In a sudden rush of fear, I feel the inevitable coming. Is it Mother’s intuition? I don’t know, but what I do know is that our little boys are gone. I call out to my husband.
“Greg, we need to prepare to say goodbye,” I tell him. “Something is wrong with our twins.”
Greg takes my hand as tears fill his eyes.
“Let’s pray for them,” I say. “And let them know it’s OK to go.”
Not an hour later, a gush of blood comes from under me, and we rush to the hospital. Blood fills the car seat, but we make it to the emergency room.
With more blood pouring out of me, the doctors discuss a transfusion or an emergency dilation and curettage to try and get the blood under control. I try to stay strong for our boys.
Then we go in for an ultrasound.
“I still see something,” our doctor says.
It’s a glimmer of hope and despite the heavy sedation and morphine, I’m ecstatic. If there is something still showing on the sonogram, then one of our boys is still there — and we have hope.
The doctor releases me from the hospital and to my reproductive endocrinologist (RE).
“I can’t say for certain, but this may not be over,” he tells us. We pray that it isn’t.
Greg and I embrace. It’s a miracle. We may still be pregnant. Once home, we wait anxiously by the phone for word from our doctor about the results of our blood work.
The phone rings and I recognize the number.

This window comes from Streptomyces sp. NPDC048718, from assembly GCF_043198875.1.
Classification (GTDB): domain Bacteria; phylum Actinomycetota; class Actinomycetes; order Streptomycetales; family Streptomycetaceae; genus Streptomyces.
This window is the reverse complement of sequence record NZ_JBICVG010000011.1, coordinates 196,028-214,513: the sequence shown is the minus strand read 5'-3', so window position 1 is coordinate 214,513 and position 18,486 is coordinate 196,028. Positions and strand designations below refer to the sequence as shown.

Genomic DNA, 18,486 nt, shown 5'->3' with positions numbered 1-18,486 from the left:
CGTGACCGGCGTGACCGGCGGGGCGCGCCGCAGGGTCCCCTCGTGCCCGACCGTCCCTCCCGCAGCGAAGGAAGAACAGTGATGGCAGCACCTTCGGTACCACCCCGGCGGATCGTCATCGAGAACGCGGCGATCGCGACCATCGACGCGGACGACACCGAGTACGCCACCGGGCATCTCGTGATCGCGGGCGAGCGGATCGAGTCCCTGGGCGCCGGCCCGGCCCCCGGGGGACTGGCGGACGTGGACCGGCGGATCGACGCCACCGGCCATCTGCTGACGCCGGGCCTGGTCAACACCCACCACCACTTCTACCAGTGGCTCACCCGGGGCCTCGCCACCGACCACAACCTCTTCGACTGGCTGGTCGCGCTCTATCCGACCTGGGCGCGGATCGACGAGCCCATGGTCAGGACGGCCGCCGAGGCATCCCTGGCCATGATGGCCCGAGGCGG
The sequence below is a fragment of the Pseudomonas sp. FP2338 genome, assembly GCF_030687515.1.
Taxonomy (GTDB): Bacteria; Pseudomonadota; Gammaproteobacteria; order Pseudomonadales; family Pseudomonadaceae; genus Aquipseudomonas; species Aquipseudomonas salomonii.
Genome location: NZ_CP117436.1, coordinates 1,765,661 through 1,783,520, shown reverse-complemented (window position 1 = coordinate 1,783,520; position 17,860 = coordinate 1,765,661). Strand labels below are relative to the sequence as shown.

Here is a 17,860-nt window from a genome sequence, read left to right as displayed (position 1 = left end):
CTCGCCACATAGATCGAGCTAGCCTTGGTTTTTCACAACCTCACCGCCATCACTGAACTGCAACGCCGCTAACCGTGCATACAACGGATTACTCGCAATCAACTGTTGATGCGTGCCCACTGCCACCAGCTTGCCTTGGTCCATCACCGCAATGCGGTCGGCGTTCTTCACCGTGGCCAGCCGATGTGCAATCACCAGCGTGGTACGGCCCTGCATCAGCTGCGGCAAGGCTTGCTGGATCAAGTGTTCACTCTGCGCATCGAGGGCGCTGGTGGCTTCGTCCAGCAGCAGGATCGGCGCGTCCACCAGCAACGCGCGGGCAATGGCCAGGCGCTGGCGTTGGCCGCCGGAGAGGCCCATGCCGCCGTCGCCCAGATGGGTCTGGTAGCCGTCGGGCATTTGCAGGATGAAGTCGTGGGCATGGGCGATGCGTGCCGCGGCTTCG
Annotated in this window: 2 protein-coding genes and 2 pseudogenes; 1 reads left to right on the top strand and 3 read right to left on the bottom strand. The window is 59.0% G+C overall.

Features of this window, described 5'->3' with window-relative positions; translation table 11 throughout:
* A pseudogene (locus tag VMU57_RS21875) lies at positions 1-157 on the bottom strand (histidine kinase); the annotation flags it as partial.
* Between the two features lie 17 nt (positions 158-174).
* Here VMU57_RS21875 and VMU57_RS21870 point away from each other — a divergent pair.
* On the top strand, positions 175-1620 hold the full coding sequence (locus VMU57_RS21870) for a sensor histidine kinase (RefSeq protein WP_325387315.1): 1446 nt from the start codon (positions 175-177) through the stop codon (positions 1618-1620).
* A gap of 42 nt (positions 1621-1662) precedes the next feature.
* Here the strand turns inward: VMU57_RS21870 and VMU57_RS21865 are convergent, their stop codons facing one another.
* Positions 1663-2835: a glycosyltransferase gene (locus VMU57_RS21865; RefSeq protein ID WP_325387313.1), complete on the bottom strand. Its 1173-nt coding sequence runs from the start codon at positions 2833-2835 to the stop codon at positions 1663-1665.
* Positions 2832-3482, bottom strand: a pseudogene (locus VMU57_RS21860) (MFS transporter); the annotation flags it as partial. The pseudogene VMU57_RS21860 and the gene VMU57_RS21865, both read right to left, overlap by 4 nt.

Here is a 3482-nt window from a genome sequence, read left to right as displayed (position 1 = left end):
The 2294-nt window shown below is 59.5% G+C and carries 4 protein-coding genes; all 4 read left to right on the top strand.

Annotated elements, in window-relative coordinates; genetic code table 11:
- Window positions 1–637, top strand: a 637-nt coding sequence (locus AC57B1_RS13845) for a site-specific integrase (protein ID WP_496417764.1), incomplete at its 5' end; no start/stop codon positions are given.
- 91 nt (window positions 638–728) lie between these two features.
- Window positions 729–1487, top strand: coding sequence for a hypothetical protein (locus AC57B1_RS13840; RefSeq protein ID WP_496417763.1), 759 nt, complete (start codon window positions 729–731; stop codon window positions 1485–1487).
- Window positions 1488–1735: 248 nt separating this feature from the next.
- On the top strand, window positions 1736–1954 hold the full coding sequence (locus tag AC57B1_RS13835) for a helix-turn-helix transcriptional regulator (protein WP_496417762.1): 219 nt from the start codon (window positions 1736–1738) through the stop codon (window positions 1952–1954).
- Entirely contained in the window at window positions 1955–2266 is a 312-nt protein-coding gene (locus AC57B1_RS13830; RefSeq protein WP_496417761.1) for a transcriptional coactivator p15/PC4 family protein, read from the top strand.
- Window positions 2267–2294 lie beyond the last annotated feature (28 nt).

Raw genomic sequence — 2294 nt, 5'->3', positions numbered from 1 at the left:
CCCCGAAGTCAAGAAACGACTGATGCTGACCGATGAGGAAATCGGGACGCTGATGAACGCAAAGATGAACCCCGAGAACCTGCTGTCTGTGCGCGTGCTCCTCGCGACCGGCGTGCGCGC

“Greg, it’s our doctor!”
We answer the phone excited and filled with hope, but the doctor begins speaking in a soft, almost hushed tone. We both know what’s coming next.
“I’m sorry, Tressa, but this is a complete miscarriage.”
Those words knock the wind out of us. Our glimmer of hope is gone. We sit down together, and we cry.
A Long Journey to IVF
We had been married for two years and we had good jobs, a beautiful new home and a sweet little puppy. The time was right for me and Greg to start a family. So we tried. But after two years passed without me getting pregnant, I made an appointment with my OB/GYN. She ran a few tests and told me that my follicle-stimulating hormone (FSH) levels were slightly elevated, but that it was nothing to worry about.
“Try harder,” she told me. “You’re young!”
So we tried harder. We changed our diets, exercised more, and I even left my job in the airline industry, all in the name of “trying harder.”
Eventually, we listened to our instincts and made an appointment with a fertility specialist. We walked into the office and saw many other couples who were just as young as us. We quickly understood that infertility can affect anyone. It doesn’t matter if you’re 25 or 47, red, white or blue — it’s a silent illness that can impact any couples’ life. Knowing that made us feel comfortable.